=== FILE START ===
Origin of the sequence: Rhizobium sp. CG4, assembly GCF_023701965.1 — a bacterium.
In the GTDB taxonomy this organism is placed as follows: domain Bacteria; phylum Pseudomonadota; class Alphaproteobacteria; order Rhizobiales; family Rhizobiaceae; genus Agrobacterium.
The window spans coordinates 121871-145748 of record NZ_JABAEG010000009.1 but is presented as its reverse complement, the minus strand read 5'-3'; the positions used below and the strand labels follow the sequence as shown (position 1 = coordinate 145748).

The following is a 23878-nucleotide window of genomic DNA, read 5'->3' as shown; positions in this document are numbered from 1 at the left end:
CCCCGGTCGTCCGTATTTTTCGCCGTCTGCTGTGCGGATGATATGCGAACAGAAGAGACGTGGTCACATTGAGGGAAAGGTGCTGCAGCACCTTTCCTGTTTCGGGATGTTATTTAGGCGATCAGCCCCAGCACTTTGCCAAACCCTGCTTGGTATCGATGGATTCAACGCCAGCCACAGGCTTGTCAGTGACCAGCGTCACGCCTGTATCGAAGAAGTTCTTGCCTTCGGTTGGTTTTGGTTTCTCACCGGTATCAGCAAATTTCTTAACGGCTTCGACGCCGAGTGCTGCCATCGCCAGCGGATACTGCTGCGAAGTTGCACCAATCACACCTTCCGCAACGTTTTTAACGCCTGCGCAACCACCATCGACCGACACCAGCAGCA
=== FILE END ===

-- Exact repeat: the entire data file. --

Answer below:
Origin of the sequence: Rhizobium sp. CG4, assembly GCF_023701965.1 — a bacterium.
In the GTDB taxonomy this organism is placed as follows: domain Bacteria; phylum Pseudomonadota; class Alphaproteobacteria; order Rhizobiales; family Rhizobiaceae; genus Agrobacterium.
The window spans coordinates 121871-145748 of record NZ_JABAEG010000009.1 but is presented as its reverse complement, the minus strand read 5'-3'; the positions used below and the strand labels follow the sequence as shown (position 1 = coordinate 145748).

The following is a 23878-nucleotide window of genomic DNA, read 5'->3' as shown; positions in this document are numbered from 1 at the left end:
CCCCGGTCGTCCGTATTTTTCGCCGTCTGCTGTGCGGATGATATGCGAACAGAAGAGACGTGGTCACATTGAGGGAAAGGTGCTGCAGCACCTTTCCTGTTTCGGGATGTTATTTAGGCGATCAGCCCCAGCACTTTGCCAAACCCTGCTTGGTATCGATGGATTCAACGCCAGCCACAGGCTTGTCAGTGACCAGCGTCACGCCTGTATCGAAGAAGTTCTTGCCTTCGGTTGGTTTTGGTTTCTCACCGGTATCAGCAAATTTCTTAACGGCTTCGACGCCGAGTGCTGCCATCGCCAGCGGATACTGCTGCGAAGTTGCACCAATCACACCTTCCGCAACGTTTTTAACGCCTGCGCAACCACCATCGACCGACACCAGCAGCA